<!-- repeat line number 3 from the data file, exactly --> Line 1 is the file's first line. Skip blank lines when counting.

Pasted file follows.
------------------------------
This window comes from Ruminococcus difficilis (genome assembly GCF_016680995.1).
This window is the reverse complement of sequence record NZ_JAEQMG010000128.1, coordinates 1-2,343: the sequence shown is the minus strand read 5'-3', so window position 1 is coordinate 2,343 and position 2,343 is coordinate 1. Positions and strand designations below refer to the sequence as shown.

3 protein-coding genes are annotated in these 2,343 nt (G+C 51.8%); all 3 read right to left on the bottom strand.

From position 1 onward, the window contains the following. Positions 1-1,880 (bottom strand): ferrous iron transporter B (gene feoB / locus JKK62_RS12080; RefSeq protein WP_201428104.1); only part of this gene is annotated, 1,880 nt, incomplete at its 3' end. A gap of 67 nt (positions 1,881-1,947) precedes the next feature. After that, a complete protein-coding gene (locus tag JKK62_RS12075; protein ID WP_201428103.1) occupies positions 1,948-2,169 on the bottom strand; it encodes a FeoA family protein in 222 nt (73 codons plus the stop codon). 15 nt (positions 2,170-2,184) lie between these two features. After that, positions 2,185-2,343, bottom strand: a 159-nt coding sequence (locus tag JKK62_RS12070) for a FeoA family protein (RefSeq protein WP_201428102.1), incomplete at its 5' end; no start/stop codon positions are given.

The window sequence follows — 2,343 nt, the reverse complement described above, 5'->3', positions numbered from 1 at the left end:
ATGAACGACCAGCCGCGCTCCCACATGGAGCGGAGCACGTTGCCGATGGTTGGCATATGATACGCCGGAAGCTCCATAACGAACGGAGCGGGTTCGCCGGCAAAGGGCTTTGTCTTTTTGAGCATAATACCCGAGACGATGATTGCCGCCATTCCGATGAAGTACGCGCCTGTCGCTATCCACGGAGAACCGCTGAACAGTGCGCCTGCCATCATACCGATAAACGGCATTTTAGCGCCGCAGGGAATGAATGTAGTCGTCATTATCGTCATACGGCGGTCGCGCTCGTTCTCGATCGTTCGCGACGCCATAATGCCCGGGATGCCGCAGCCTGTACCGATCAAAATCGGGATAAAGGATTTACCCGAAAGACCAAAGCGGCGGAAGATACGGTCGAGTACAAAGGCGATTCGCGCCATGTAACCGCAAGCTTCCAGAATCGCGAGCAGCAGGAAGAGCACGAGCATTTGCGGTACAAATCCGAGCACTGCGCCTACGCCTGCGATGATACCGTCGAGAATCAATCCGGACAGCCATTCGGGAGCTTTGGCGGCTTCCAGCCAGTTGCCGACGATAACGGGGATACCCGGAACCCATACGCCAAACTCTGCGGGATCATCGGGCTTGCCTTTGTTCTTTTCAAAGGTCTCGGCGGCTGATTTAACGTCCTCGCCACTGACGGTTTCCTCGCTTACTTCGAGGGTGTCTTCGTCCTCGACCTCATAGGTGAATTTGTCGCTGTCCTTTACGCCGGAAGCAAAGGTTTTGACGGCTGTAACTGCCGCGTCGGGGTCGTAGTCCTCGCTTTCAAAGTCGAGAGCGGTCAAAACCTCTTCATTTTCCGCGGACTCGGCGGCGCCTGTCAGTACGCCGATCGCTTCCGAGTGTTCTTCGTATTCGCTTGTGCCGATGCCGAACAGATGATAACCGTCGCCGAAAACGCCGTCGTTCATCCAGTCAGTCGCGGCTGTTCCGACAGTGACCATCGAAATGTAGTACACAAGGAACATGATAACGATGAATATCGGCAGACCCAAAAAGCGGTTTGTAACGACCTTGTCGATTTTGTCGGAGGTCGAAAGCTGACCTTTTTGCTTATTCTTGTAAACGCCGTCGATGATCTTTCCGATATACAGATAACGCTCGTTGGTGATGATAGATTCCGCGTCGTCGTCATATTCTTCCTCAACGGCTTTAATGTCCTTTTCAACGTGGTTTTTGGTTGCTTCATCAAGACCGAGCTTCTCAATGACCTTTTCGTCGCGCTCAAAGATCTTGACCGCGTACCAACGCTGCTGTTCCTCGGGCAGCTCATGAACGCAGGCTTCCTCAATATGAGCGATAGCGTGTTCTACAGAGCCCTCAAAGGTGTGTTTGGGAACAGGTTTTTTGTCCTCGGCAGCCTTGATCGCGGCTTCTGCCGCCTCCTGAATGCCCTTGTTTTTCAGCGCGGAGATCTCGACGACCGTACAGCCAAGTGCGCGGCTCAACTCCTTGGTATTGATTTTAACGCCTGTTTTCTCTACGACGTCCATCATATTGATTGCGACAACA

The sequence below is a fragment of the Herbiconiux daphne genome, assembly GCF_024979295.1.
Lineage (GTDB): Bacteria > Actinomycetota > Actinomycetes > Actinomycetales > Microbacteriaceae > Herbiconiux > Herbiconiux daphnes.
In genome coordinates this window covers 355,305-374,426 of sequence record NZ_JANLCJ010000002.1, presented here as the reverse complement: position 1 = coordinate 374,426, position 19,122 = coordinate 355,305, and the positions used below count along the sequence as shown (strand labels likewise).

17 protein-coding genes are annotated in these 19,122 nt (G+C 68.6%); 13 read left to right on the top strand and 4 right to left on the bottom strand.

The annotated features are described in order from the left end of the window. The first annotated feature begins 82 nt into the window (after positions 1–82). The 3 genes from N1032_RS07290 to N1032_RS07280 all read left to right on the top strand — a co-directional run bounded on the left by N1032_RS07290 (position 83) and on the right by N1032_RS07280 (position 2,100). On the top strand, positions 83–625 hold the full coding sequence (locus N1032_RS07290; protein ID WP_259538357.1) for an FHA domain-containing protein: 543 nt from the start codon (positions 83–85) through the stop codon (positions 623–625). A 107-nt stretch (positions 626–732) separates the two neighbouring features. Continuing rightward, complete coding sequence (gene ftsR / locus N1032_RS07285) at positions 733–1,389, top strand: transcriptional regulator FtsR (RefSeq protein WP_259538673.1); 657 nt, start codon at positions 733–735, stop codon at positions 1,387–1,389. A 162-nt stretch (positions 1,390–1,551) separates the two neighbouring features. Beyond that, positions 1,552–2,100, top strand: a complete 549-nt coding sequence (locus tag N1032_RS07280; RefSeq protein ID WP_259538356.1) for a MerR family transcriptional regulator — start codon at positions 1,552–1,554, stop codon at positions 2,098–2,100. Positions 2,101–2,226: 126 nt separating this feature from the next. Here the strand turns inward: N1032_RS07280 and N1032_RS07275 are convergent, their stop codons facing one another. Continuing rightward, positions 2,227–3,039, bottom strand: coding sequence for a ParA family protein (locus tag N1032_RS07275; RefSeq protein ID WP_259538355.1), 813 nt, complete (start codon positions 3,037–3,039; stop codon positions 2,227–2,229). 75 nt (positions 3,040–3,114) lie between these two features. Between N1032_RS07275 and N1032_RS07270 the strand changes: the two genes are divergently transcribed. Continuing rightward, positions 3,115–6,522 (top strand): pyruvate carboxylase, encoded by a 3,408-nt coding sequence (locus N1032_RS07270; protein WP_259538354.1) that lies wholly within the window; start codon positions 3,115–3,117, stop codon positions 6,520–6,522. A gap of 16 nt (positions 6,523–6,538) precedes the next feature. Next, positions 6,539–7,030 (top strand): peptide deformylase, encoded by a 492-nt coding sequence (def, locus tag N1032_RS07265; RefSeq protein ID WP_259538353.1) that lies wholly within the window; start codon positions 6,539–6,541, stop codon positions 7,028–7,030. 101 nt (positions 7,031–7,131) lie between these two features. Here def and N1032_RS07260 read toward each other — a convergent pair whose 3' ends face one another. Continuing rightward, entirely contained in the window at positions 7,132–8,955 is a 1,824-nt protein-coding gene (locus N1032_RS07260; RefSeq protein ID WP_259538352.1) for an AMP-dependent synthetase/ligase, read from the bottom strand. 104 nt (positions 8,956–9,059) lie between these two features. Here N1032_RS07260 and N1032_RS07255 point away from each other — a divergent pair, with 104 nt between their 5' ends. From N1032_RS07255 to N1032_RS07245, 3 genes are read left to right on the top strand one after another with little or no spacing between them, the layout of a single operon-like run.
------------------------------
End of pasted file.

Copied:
3 protein-coding genes are annotated in these 2,343 nt (G+C 51.8%); all 3 read right to left on the bottom strand.